Toxicology leaves Winehouse death riddle unsolved
By Mike Collett-White
LONDON (Reuters) - Toxicology results released to the family of singer Amy Winehouse this week raised almost as many questions as they answered, experts said Wednesday, keeping the cause of the "Rehab" singer's death a mystery.
The Winehouse family issued a statement Tuesday saying no illegal substances were found in the 27-year-old's system following her death at her north London home on July 23.
The absence of banned drugs may come as a relief to her father Mitch, given Winehouse's history of drug and alcohol addiction and rampant speculation about the role narcotics may have played in her shock passing.
"This doesn't make me feel the loss of my daughter any less, but we are pleased to be able to set the record straight to a certain extent," he told British tabloid, The Sun.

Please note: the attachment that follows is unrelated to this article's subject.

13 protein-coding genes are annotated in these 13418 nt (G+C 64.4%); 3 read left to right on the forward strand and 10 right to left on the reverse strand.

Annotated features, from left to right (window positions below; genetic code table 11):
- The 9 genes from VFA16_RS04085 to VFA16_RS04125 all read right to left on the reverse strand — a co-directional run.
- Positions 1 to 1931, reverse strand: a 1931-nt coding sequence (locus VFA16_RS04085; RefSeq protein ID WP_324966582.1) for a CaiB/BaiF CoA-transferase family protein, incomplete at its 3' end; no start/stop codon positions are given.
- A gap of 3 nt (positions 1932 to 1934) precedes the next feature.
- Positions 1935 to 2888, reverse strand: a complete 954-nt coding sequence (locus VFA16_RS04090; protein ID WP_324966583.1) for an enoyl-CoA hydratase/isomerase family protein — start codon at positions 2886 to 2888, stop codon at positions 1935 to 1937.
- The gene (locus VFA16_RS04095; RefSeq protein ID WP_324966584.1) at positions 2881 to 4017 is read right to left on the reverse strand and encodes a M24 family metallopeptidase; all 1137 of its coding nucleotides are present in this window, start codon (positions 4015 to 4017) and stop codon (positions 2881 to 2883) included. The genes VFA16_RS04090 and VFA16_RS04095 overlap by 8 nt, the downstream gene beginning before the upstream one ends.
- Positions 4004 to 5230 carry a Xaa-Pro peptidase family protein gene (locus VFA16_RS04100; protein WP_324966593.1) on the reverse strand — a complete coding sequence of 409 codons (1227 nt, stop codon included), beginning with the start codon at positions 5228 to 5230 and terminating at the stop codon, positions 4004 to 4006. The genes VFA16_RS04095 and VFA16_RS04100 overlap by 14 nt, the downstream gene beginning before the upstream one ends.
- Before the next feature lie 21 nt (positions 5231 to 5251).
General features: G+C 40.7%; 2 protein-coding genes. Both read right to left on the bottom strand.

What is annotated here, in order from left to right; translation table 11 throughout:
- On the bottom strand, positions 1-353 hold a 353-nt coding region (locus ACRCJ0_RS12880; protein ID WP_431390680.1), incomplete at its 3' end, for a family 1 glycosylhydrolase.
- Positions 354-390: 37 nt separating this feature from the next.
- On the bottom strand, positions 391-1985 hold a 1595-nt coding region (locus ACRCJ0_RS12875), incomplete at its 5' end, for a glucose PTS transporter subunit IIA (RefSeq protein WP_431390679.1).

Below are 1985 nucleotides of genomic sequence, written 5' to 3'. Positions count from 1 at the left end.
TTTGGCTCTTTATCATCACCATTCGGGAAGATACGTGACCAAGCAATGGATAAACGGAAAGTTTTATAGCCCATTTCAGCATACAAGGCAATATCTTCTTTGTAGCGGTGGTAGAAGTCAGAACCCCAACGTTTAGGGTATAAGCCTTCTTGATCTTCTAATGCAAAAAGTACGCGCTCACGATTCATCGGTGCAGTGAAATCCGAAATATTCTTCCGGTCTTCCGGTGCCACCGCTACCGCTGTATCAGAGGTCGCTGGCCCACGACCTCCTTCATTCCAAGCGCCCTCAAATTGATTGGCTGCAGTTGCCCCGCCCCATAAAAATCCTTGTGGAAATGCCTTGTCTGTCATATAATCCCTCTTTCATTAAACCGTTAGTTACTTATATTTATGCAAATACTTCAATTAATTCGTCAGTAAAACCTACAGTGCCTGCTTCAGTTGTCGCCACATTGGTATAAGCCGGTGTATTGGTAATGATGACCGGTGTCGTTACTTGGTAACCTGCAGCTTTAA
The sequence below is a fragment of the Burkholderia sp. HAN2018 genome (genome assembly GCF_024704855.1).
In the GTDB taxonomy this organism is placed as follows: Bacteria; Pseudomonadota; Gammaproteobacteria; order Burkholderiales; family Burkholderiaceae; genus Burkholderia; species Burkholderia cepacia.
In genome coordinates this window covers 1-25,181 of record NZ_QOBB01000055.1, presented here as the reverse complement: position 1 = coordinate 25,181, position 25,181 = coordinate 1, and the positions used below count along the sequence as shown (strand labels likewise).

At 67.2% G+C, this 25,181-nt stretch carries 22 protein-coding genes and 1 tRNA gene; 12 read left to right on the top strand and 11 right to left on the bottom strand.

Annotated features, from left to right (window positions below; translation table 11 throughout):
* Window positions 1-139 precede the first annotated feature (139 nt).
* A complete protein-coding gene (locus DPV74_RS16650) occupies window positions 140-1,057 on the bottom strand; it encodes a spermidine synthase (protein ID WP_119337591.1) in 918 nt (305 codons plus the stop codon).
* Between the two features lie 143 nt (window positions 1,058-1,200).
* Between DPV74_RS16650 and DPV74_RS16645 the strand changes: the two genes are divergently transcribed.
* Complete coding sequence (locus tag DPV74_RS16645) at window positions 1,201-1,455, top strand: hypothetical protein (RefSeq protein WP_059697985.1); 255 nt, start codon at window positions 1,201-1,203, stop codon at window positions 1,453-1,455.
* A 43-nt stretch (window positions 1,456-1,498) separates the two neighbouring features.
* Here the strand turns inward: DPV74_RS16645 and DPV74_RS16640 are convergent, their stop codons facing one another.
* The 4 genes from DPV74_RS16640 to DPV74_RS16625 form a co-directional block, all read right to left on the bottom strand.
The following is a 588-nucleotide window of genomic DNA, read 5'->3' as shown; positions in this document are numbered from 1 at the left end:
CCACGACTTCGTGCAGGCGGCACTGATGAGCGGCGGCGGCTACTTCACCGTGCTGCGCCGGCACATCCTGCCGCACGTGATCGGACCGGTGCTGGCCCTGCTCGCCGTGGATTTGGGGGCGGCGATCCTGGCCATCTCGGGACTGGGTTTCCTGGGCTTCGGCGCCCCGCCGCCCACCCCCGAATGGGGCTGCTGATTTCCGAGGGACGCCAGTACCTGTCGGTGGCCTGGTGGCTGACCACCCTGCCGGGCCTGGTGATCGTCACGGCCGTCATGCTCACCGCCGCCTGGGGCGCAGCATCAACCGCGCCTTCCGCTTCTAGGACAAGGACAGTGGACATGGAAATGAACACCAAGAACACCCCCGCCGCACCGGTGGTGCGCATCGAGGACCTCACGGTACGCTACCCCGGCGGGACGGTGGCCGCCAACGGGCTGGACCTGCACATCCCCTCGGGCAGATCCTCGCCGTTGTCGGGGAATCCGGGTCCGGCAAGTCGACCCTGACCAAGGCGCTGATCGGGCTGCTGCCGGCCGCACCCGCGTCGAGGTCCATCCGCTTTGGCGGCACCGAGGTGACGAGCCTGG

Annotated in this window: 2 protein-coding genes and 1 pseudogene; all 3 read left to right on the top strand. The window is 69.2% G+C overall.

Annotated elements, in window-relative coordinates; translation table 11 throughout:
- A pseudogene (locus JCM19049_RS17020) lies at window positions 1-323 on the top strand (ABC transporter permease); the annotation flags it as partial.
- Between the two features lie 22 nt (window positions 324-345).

Yet the statement did not specify whether there were any legal drugs found and said "alcohol was present, but it cannot be determined as yet if it played a role in her death."
Adding to the confusion was the fact that the toxicology results were given to the family and not made public in their entirety, allowing them to protect her legacy.
Addiction experts and toxicologists said the information released Tuesday did little to solve the riddle of Winehouse's death. While the cause could become clearer at a full inquest to be held on October 26, even then it could be assessed as "undetermined."
"Combinations of perfectly legal substances can be lethal," said Jeremy Clitherow, a community pharmacist based in Liverpool, northern England, who specializes in addiction. Continued...